SINGAPORE, July 27, 2020 – Hong Kong’s[1] economy and financial system have remained resilient despite pressures from the U.S.-China tensions, the social unrest in the second half of 2019, and the COVID-19 pandemic. Following a sharp downturn in H1 2020, the economy is expected to stage a recovery toward the end of 2020 and into 2021 on the back of improvements in the global and domestic pandemic situations and aided by supportive policy measures. This is according to the preliminary assessment by the ASEAN+3 Macroeconomic Research Office (AMRO) after its virtual Annual Consultation with the Hong Kong authorities from July 13 to 24, 2020.

The mission was led by AMRO Lead Economist, Dr. Chaipat Poonpatpibul, while Director Mr. Toshinori Doi and Chief Economist Dr. Hoe Ee Khor participated in the policy meetings. The discussions focused on challenges in reviving the economy, maintaining financial stability, and lifting confidence amid the pandemic and heightened U.S.-China tensions.

1st row (from left to right): Dr. Chaipat Poonpatpibul, AMRO Lead Economist & Mission Chief; Mr Edmond Lau, HKMA Senior Executive Director (Development); Mr. Darryl Chan, HKMA Executive Director (External).

2nd row (from left to right): Mr. Archie Ng, HKMA Division Head (External); Mr. Toshinori Doi, AMRO Director; Dr. Hoe Ee Khor, AMRO Chief Economist.


“The Hong Kong economy is expected to contract by 7 percent in 2020, largely due to the impact of social distancing measures to contain the COVID-19, before growing by 4.5 percent in 2021”, said Dr. Poonpatpibul. “The contraction has been broad-based and pronounced. However, Hong Kong’s strong buffers and macroeconomic fundamentals have allowed policymakers to take large stimulus measures to provide income and liquidity support to the households and businesses, and to support the recovery of the economy going forward.”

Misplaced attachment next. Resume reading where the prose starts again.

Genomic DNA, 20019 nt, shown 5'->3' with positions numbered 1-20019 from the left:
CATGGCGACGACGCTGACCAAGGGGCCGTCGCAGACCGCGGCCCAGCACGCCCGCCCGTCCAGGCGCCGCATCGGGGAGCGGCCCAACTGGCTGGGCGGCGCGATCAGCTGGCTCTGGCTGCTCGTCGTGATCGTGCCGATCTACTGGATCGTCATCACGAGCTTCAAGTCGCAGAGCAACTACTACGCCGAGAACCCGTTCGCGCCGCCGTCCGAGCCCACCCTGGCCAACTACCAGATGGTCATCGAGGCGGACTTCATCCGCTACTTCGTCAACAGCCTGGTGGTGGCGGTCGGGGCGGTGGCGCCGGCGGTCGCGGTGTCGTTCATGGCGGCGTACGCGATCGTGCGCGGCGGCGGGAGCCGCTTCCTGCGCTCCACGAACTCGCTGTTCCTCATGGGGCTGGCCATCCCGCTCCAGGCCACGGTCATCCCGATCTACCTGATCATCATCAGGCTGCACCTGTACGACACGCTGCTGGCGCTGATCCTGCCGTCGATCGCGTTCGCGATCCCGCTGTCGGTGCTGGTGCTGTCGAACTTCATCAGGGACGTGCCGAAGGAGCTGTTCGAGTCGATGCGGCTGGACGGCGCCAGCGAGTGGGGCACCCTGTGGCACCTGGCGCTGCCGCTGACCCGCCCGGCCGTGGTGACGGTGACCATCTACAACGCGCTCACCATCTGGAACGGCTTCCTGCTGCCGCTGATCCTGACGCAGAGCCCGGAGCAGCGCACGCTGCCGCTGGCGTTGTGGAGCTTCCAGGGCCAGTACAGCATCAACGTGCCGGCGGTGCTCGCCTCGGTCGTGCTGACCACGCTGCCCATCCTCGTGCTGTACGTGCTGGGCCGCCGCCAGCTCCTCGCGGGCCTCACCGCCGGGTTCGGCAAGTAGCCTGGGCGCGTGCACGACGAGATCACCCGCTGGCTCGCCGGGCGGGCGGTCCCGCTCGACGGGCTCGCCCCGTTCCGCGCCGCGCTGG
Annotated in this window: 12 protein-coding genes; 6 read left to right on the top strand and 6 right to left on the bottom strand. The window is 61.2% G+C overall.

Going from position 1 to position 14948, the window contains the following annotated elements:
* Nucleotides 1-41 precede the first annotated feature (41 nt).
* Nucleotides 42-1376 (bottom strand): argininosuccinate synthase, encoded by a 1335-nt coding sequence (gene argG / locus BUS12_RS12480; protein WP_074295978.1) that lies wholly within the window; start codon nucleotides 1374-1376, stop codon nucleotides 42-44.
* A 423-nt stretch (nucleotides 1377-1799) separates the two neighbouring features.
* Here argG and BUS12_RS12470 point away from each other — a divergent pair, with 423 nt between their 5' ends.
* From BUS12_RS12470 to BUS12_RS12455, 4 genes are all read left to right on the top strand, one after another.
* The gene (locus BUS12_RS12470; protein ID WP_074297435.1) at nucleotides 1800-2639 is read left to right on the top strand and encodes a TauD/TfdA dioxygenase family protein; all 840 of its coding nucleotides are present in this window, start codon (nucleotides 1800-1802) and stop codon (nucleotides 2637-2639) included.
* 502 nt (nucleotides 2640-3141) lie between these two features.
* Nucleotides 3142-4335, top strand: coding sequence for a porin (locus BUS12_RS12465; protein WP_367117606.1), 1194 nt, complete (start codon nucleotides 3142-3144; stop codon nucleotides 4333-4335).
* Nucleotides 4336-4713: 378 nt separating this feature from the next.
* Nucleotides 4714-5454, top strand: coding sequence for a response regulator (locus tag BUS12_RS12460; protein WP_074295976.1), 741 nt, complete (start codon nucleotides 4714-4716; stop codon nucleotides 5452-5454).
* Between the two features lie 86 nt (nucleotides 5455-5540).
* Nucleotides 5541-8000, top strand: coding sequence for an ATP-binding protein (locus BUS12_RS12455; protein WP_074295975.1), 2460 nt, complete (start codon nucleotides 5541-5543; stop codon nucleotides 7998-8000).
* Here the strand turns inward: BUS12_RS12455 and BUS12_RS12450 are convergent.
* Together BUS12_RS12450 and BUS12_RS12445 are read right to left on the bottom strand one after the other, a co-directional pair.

Hong Kong’s recession has carried over from 2019 to 2020. The COVID-19 pandemic resulted in an economic contraction of -8.9 percent year-on-year in the first quarter of 2020. Since then, economic conditions have remained austere, reflecting a prolonged standstill for businesses, and a pronounced rise in unemployment and underemployment. Most recently, a third wave of the COVID-19 outbreak has led to the re-tightening of social distancing measures. High-frequency indicators point to continued weakness ahead.

Policy responses

The authorities have taken large-scale policy support measures amounting to about 10 percent of GDP. These measures have focused on shoring up confidence, easing liquidity strains, averting mass layoffs, and affirming the government’s strong commitment to backstop economic and financial stability and livelihoods. Leveraging on banks’ ample capital and liquidity buffers, the authorities and the banking sector worked together and introduced a series of measures to support corporates and households, such as deferment of debt repayment, increase lending to SMEs by providing credit guarantees, and allowing for a more flexible treatment of loans.

Risks and vulnerabilities